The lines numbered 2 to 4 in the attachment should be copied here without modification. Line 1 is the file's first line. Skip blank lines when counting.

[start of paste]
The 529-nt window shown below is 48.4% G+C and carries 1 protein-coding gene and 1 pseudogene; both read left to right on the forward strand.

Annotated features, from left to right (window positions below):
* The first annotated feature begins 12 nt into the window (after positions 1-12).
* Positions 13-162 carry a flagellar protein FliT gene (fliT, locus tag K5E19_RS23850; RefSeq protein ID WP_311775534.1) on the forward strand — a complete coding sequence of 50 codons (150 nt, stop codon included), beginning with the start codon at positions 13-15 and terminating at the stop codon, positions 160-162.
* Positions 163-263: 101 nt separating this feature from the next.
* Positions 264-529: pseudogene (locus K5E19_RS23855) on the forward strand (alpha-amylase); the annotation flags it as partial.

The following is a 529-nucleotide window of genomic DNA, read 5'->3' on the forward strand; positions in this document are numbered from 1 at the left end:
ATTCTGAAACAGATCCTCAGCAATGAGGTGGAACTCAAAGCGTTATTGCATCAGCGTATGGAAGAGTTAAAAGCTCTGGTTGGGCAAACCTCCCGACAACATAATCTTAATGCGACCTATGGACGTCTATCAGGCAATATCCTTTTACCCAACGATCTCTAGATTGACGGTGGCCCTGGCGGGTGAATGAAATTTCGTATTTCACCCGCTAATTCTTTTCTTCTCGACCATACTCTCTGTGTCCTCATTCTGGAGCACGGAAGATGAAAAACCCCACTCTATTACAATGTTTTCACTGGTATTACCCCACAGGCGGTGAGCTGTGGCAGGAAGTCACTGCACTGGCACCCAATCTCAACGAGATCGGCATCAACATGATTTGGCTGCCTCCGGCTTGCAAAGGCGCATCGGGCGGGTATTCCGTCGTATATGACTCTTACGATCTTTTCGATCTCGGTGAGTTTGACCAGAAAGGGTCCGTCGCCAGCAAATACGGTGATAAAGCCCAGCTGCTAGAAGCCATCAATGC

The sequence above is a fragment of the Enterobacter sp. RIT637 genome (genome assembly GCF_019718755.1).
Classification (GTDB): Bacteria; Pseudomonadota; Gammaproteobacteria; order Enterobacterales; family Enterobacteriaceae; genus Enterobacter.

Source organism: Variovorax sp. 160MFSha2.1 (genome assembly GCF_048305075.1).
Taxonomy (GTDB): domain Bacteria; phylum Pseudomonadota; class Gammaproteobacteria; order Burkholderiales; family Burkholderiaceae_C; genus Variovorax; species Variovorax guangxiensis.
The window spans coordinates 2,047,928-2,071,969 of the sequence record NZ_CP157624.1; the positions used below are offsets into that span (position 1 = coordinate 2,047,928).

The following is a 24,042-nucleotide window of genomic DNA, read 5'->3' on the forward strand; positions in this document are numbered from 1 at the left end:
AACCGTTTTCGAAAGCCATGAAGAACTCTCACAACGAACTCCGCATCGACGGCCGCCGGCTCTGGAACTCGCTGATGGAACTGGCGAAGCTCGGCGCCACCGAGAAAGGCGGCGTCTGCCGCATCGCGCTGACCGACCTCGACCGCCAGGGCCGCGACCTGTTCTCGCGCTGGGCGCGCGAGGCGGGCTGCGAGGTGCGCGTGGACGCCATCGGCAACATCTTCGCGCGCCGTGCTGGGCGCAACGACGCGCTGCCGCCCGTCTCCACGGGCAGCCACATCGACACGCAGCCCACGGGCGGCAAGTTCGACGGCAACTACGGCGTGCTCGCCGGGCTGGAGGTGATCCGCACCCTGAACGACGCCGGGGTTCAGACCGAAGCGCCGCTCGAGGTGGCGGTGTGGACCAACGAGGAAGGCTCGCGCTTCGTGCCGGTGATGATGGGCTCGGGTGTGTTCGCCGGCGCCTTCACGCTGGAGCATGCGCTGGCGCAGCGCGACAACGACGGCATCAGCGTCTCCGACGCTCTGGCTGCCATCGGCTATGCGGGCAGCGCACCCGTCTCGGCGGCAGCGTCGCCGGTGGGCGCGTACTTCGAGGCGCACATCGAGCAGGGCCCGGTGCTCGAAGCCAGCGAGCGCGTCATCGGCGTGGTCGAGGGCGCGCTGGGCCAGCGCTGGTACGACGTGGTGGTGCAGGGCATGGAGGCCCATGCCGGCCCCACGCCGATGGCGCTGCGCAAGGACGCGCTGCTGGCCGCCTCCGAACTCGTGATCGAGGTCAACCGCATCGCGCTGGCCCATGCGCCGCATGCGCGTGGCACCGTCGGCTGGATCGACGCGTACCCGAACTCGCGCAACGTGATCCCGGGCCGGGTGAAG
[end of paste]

Annotated features, from left to right (window positions below):
* The first annotated feature begins 12 nt into the window (after positions 1-12).
* Positions 13-162 carry a flagellar protein FliT gene (fliT, locus tag K5E19_RS23850; RefSeq protein ID WP_311775534.1) on the forward strand — a complete coding sequence of 50 codons (150 nt, stop codon included), beginning with the start codon at positions 13-15 and terminating at the stop codon, positions 160-162.